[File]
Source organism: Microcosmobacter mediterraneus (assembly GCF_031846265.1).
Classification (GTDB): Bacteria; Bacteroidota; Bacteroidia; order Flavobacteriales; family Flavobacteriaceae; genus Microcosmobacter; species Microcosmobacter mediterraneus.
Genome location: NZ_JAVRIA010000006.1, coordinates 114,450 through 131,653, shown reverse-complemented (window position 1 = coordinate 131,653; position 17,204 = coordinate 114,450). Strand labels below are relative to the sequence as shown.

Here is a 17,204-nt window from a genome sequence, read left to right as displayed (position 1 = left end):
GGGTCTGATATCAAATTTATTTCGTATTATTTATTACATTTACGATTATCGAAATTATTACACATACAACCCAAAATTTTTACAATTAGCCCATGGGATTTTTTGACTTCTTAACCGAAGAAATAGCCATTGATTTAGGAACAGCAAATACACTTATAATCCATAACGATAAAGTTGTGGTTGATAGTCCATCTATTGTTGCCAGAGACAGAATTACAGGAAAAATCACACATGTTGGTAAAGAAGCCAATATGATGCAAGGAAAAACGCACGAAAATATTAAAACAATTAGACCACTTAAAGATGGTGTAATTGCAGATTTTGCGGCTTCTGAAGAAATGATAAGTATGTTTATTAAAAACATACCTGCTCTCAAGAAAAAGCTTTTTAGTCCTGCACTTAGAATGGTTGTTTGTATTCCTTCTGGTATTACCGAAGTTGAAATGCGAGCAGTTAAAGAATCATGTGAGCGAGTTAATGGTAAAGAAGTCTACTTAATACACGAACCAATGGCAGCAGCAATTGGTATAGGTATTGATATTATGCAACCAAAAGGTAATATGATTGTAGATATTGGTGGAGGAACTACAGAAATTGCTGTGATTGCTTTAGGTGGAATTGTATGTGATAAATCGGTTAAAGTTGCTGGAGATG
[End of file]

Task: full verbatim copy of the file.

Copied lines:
Source organism: Microcosmobacter mediterraneus (assembly GCF_031846265.1).
Classification (GTDB): Bacteria; Bacteroidota; Bacteroidia; order Flavobacteriales; family Flavobacteriaceae; genus Microcosmobacter; species Microcosmobacter mediterraneus.
Genome location: NZ_JAVRIA010000006.1, coordinates 114,450 through 131,653, shown reverse-complemented (window position 1 = coordinate 131,653; position 17,204 = coordinate 114,450). Strand labels below are relative to the sequence as shown.

Here is a 17,204-nt window from a genome sequence, read left to right as displayed (position 1 = left end):
GGGTCTGATATCAAATTTATTTCGTATTATTTATTACATTTACGATTATCGAAATTATTACACATACAACCCAAAATTTTTACAATTAGCCCATGGGATTTTTTGACTTCTTAACCGAAGAAATAGCCATTGATTTAGGAACAGCAAATACACTTATAATCCATAACGATAAAGTTGTGGTTGATAGTCCATCTATTGTTGCCAGAGACAGAATTACAGGAAAAATCACACATGTTGGTAAAGAAGCCAATATGATGCAAGGAAAAACGCACGAAAATATTAAAACAATTAGACCACTTAAAGATGGTGTAATTGCAGATTTTGCGGCTTCTGAAGAAATGATAAGTATGTTTATTAAAAACATACCTGCTCTCAAGAAAAAGCTTTTTAGTCCTGCACTTAGAATGGTTGTTTGTATTCCTTCTGGTATTACCGAAGTTGAAATGCGAGCAGTTAAAGAATCATGTGAGCGAGTTAATGGTAAAGAAGTCTACTTAATACACGAACCAATGGCAGCAGCAATTGGTATAGGTATTGATATTATGCAACCAAAAGGTAATATGATTGTAGATATTGGTGGAGGAACTACAGAAATTGCTGTGATTGCTTTAGGTGGAATTGTATGTGATAAATCGGTTAAAGTTGCTGGAGATG